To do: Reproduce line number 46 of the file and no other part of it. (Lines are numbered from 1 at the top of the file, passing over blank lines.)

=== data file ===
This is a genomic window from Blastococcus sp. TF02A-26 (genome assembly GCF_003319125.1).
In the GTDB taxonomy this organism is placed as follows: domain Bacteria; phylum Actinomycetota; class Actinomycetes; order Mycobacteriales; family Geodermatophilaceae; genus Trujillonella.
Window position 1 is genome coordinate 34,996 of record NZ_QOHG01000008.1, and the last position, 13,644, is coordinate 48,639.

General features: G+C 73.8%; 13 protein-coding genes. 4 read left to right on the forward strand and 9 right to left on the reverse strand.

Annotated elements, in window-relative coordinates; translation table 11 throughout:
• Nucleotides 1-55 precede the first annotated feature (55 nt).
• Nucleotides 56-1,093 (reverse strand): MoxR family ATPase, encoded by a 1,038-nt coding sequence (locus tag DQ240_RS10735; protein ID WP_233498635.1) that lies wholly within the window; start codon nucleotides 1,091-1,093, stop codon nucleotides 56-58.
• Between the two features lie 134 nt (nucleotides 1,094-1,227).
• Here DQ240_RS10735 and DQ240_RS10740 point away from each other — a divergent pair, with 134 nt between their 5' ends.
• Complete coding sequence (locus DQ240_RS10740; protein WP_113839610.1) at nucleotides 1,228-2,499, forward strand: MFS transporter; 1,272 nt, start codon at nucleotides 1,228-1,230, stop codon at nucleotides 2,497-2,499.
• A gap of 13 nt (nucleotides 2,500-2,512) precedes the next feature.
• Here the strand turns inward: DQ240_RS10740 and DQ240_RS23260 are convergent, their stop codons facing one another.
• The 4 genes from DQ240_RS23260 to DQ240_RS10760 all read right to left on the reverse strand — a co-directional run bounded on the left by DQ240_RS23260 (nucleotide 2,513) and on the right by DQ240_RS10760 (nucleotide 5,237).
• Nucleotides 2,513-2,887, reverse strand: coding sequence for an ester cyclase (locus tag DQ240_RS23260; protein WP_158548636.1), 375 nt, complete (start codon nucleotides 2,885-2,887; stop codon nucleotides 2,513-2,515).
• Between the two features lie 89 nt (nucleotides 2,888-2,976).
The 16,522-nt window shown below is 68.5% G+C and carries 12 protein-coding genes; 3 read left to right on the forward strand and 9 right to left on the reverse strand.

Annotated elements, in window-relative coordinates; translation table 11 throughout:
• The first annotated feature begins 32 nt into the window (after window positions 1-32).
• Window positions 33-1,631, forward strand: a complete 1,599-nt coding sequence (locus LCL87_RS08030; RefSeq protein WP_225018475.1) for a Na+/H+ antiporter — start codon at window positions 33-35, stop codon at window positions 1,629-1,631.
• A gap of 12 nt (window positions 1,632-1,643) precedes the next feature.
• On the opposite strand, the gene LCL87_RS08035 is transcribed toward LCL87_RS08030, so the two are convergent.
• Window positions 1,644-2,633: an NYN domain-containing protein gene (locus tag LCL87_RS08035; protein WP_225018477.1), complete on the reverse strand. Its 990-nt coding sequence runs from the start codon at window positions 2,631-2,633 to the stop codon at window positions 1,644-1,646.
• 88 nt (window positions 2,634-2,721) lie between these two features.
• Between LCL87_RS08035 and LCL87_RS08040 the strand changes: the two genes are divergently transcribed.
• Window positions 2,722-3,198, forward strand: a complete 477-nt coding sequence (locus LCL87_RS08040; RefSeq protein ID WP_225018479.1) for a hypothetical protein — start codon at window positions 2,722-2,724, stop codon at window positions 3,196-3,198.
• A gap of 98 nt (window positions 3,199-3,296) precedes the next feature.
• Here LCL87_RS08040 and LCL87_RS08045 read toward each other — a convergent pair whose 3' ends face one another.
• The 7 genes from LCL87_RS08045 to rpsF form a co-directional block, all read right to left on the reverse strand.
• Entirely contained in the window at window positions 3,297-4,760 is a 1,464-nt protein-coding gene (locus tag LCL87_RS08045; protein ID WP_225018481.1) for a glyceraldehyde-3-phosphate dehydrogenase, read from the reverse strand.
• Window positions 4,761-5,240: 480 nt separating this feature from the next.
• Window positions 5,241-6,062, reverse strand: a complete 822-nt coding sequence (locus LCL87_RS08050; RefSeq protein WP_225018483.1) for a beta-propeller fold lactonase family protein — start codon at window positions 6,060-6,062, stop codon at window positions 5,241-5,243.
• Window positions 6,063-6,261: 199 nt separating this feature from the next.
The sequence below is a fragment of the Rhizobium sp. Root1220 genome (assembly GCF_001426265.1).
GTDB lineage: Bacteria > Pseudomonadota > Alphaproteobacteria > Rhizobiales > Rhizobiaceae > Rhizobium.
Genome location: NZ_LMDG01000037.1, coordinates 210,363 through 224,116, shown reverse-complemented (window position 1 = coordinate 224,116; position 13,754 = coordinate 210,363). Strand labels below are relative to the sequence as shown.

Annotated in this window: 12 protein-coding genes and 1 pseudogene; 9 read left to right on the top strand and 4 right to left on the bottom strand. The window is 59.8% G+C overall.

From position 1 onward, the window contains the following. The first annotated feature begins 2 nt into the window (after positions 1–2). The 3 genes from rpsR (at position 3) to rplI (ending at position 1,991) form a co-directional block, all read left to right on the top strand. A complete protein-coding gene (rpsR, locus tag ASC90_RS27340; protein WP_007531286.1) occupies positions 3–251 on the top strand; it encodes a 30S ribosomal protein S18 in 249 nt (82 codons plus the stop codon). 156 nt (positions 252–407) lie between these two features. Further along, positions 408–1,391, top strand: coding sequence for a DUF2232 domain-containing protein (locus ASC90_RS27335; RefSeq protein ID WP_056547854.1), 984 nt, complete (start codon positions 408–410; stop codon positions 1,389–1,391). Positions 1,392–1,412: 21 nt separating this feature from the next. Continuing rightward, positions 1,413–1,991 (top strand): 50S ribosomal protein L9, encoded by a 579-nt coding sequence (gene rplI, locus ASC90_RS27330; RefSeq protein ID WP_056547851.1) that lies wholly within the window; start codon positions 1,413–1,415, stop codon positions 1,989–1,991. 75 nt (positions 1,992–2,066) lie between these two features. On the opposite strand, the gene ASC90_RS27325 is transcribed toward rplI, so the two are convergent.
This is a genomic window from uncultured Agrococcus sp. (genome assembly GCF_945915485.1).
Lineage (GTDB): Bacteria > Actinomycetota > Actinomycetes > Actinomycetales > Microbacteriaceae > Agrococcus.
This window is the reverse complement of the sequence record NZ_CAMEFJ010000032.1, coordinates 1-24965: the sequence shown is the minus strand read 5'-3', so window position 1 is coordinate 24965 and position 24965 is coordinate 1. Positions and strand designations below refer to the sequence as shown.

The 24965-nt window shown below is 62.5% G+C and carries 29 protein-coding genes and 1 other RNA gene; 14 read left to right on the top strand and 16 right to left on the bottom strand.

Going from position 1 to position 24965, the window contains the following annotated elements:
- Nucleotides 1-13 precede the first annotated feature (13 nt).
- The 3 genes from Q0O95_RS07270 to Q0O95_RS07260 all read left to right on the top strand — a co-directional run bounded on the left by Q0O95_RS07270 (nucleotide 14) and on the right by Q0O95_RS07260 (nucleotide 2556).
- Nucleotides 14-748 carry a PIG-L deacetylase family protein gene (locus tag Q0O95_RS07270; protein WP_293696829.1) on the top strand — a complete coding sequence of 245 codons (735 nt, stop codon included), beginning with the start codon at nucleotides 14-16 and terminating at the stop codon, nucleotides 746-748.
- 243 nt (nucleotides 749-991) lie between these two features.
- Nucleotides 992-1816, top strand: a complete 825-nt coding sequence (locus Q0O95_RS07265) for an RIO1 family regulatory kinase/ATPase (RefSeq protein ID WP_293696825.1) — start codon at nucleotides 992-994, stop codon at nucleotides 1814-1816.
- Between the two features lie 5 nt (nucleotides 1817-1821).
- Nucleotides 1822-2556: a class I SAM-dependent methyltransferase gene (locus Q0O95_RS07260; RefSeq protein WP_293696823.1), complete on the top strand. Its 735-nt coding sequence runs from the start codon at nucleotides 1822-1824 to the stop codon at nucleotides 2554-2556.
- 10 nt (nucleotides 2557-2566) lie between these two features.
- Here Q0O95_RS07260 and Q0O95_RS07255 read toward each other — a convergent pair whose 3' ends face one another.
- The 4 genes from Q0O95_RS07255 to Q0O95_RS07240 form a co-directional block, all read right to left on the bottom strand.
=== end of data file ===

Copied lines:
- 243 nt (nucleotides 749-991) lie between these two features.